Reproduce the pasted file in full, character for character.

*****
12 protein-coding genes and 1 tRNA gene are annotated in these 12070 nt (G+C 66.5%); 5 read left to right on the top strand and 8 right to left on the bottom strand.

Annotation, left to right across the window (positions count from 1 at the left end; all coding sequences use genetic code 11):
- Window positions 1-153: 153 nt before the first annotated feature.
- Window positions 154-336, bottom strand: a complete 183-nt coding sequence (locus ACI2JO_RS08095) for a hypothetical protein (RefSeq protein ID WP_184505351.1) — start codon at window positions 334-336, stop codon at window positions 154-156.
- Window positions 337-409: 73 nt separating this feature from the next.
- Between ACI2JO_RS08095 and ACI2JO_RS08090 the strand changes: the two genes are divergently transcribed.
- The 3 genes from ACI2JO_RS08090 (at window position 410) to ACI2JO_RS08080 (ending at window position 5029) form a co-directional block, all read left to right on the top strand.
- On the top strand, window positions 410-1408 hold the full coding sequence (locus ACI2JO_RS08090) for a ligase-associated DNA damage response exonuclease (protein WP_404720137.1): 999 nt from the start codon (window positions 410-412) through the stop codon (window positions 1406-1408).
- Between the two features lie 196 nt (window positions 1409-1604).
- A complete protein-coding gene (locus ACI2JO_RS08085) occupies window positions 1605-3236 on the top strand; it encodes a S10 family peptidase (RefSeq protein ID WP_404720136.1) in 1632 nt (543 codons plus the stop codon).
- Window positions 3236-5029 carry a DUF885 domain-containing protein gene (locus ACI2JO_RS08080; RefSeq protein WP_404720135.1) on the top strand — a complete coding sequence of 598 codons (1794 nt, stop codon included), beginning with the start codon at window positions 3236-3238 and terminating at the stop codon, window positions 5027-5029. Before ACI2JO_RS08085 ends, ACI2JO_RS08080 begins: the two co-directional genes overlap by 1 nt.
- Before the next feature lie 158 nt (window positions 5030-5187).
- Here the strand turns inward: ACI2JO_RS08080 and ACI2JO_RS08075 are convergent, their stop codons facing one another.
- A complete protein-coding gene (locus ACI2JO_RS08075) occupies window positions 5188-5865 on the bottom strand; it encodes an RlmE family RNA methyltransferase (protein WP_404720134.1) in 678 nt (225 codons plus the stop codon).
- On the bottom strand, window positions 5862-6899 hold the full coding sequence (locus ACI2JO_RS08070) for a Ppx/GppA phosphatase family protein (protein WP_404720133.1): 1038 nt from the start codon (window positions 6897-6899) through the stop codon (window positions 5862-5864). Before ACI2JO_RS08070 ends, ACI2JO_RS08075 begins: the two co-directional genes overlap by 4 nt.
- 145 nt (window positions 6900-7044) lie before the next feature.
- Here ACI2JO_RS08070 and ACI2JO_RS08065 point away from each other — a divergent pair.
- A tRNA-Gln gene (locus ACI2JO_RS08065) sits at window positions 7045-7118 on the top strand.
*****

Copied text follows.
12 protein-coding genes and 1 tRNA gene are annotated in these 12070 nt (G+C 66.5%); 5 read left to right on the top strand and 8 right to left on the bottom strand.

Annotation, left to right across the window (positions count from 1 at the left end; all coding sequences use genetic code 11):
- Window positions 1-153: 153 nt before the first annotated feature.
- Window positions 154-336, bottom strand: a complete 183-nt coding sequence (locus ACI2JO_RS08095) for a hypothetical protein (RefSeq protein ID WP_184505351.1) — start codon at window positions 334-336, stop codon at window positions 154-156.
- Window positions 337-409: 73 nt separating this feature from the next.
- Between ACI2JO_RS08095 and ACI2JO_RS08090 the strand changes: the two genes are divergently transcribed.
- The 3 genes from ACI2JO_RS08090 (at window position 410) to ACI2JO_RS08080 (ending at window position 5029) form a co-directional block, all read left to right on the top strand.
- On the top strand, window positions 410-1408 hold the full coding sequence (locus ACI2JO_RS08090) for a ligase-associated DNA damage response exonuclease (protein WP_404720137.1): 999 nt from the start codon (window positions 410-412) through the stop codon (window positions 1406-1408).
- Between the two features lie 196 nt (window positions 1409-1604).
- A complete protein-coding gene (locus ACI2JO_RS08085) occupies window positions 1605-3236 on the top strand; it encodes a S10 family peptidase (RefSeq protein ID WP_404720136.1) in 1632 nt (543 codons plus the stop codon).
- Window positions 3236-5029 carry a DUF885 domain-containing protein gene (locus ACI2JO_RS08080; RefSeq protein WP_404720135.1) on the top strand — a complete coding sequence of 598 codons (1794 nt, stop codon included), beginning with the start codon at window positions 3236-3238 and terminating at the stop codon, window positions 5027-5029. Before ACI2JO_RS08085 ends, ACI2JO_RS08080 begins: the two co-directional genes overlap by 1 nt.
- Before the next feature lie 158 nt (window positions 5030-5187).
- Here the strand turns inward: ACI2JO_RS08080 and ACI2JO_RS08075 are convergent, their stop codons facing one another.
- A complete protein-coding gene (locus ACI2JO_RS08075) occupies window positions 5188-5865 on the bottom strand; it encodes an RlmE family RNA methyltransferase (protein WP_404720134.1) in 678 nt (225 codons plus the stop codon).
- On the bottom strand, window positions 5862-6899 hold the full coding sequence (locus ACI2JO_RS08070) for a Ppx/GppA phosphatase family protein (protein WP_404720133.1): 1038 nt from the start codon (window positions 6897-6899) through the stop codon (window positions 5862-5864). Before ACI2JO_RS08070 ends, ACI2JO_RS08075 begins: the two co-directional genes overlap by 4 nt.
- 145 nt (window positions 6900-7044) lie before the next feature.
- Here ACI2JO_RS08070 and ACI2JO_RS08065 point away from each other — a divergent pair.
- A tRNA-Gln gene (locus ACI2JO_RS08065) sits at window positions 7045-7118 on the top strand.